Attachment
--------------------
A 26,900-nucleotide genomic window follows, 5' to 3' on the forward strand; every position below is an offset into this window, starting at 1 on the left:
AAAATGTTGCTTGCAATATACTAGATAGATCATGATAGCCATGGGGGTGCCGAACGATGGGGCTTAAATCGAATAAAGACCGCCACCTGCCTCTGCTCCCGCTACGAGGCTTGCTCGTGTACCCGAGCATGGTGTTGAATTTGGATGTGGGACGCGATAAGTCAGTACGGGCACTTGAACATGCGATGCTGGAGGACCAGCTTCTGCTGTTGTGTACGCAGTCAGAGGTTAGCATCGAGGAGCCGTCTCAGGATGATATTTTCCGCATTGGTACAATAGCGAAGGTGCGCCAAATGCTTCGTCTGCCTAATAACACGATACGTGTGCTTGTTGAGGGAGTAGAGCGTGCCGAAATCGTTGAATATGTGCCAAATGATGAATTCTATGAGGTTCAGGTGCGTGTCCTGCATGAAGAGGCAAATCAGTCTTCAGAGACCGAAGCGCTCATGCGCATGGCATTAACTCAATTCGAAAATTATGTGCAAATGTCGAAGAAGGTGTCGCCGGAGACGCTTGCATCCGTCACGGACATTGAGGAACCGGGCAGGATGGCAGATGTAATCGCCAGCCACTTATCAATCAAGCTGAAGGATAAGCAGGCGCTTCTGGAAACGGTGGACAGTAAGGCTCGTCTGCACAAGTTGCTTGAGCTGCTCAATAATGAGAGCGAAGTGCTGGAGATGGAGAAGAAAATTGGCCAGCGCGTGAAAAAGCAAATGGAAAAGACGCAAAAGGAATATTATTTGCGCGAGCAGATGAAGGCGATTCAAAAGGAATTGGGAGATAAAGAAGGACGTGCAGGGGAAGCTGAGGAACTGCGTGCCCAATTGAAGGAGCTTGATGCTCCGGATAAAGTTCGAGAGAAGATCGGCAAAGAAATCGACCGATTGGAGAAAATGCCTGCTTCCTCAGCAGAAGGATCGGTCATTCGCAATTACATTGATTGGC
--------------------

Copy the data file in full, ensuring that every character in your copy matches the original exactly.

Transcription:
A 26,900-nucleotide genomic window follows, 5' to 3' on the forward strand; every position below is an offset into this window, starting at 1 on the left:
AAAATGTTGCTTGCAATATACTAGATAGATCATGATAGCCATGGGGGTGCCGAACGATGGGGCTTAAATCGAATAAAGACCGCCACCTGCCTCTGCTCCCGCTACGAGGCTTGCTCGTGTACCCGAGCATGGTGTTGAATTTGGATGTGGGACGCGATAAGTCAGTACGGGCACTTGAACATGCGATGCTGGAGGACCAGCTTCTGCTGTTGTGTACGCAGTCAGAGGTTAGCATCGAGGAGCCGTCTCAGGATGATATTTTCCGCATTGGTACAATAGCGAAGGTGCGCCAAATGCTTCGTCTGCCTAATAACACGATACGTGTGCTTGTTGAGGGAGTAGAGCGTGCCGAAATCGTTGAATATGTGCCAAATGATGAATTCTATGAGGTTCAGGTGCGTGTCCTGCATGAAGAGGCAAATCAGTCTTCAGAGACCGAAGCGCTCATGCGCATGGCATTAACTCAATTCGAAAATTATGTGCAAATGTCGAAGAAGGTGTCGCCGGAGACGCTTGCATCCGTCACGGACATTGAGGAACCGGGCAGGATGGCAGATGTAATCGCCAGCCACTTATCAATCAAGCTGAAGGATAAGCAGGCGCTTCTGGAAACGGTGGACAGTAAGGCTCGTCTGCACAAGTTGCTTGAGCTGCTCAATAATGAGAGCGAAGTGCTGGAGATGGAGAAGAAAATTGGCCAGCGCGTGAAAAAGCAAATGGAAAAGACGCAAAAGGAATATTATTTGCGCGAGCAGATGAAGGCGATTCAAAAGGAATTGGGAGATAAAGAAGGACGTGCAGGGGAAGCTGAGGAACTGCGTGCCCAATTGAAGGAGCTTGATGCTCCGGATAAAGTTCGAGAGAAGATCGGCAAAGAAATCGACCGATTGGAGAAAATGCCTGCTTCCTCAGCAGAAGGATCGGTCATTCGCAATTACATTGATTGGC